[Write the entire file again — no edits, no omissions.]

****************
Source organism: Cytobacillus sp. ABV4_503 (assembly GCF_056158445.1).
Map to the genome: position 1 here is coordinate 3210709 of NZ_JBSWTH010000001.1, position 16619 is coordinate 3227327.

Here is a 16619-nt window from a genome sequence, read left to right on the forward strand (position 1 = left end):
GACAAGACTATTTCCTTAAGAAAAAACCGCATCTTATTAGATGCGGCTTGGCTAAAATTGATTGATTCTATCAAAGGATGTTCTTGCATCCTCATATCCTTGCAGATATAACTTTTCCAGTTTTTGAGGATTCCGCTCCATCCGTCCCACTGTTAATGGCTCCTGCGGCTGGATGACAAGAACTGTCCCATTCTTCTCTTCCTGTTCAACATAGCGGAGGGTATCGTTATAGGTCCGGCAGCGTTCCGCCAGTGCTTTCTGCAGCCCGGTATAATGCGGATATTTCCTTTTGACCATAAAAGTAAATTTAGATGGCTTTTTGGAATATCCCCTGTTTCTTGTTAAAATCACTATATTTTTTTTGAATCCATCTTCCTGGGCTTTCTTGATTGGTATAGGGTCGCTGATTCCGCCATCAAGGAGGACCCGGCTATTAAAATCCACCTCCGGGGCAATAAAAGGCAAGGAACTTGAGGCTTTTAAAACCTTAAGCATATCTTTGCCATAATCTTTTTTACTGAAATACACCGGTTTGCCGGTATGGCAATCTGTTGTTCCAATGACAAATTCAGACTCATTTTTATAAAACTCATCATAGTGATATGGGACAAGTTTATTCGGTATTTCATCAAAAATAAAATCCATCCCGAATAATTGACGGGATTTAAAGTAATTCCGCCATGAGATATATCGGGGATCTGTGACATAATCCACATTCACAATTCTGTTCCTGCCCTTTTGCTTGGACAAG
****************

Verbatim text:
Source organism: Cytobacillus sp. ABV4_503 (assembly GCF_056158445.1).
Map to the genome: position 1 here is coordinate 3210709 of NZ_JBSWTH010000001.1, position 16619 is coordinate 3227327.

Here is a 16619-nt window from a genome sequence, read left to right on the forward strand (position 1 = left end):
GACAAGACTATTTCCTTAAGAAAAAACCGCATCTTATTAGATGCGGCTTGGCTAAAATTGATTGATTCTATCAAAGGATGTTCTTGCATCCTCATATCCTTGCAGATATAACTTTTCCAGTTTTTGAGGATTCCGCTCCATCCGTCCCACTGTTAATGGCTCCTGCGGCTGGATGACAAGAACTGTCCCATTCTTCTCTTCCTGTTCAACATAGCGGAGGGTATCGTTATAGGTCCGGCAGCGTTCCGCCAGTGCTTTCTGCAGCCCGGTATAATGCGGATATTTCCTTTTGACCATAAAAGTAAATTTAGATGGCTTTTTGGAATATCCCCTGTTTCTTGTTAAAATCACTATATTTTTTTTGAATCCATCTTCCTGGGCTTTCTTGATTGGTATAGGGTCGCTGATTCCGCCATCAAGGAGGACCCGGCTATTAAAATCCACCTCCGGGGCAATAAAAGGCAAGGAACTTGAGGCTTTTAAAACCTTAAGCATATCTTTGCCATAATCTTTTTTACTGAAATACACCGGTTTGCCGGTATGGCAATCTGTTGTTCCAATGACAAATTCAGACTCATTTTTATAAAACTCATCATAGTGATATGGGACAAGTTTATTCGGTATTTCATCAAAAATAAAATCCATCCCGAATAATTGACGGGATTTAAAGTAATTCCGCCATGAGATATATCGGGGATCTGTGACATAATCCACATTCACAATTCTGTTCCTGCCCTTTTGCTTGGACAAG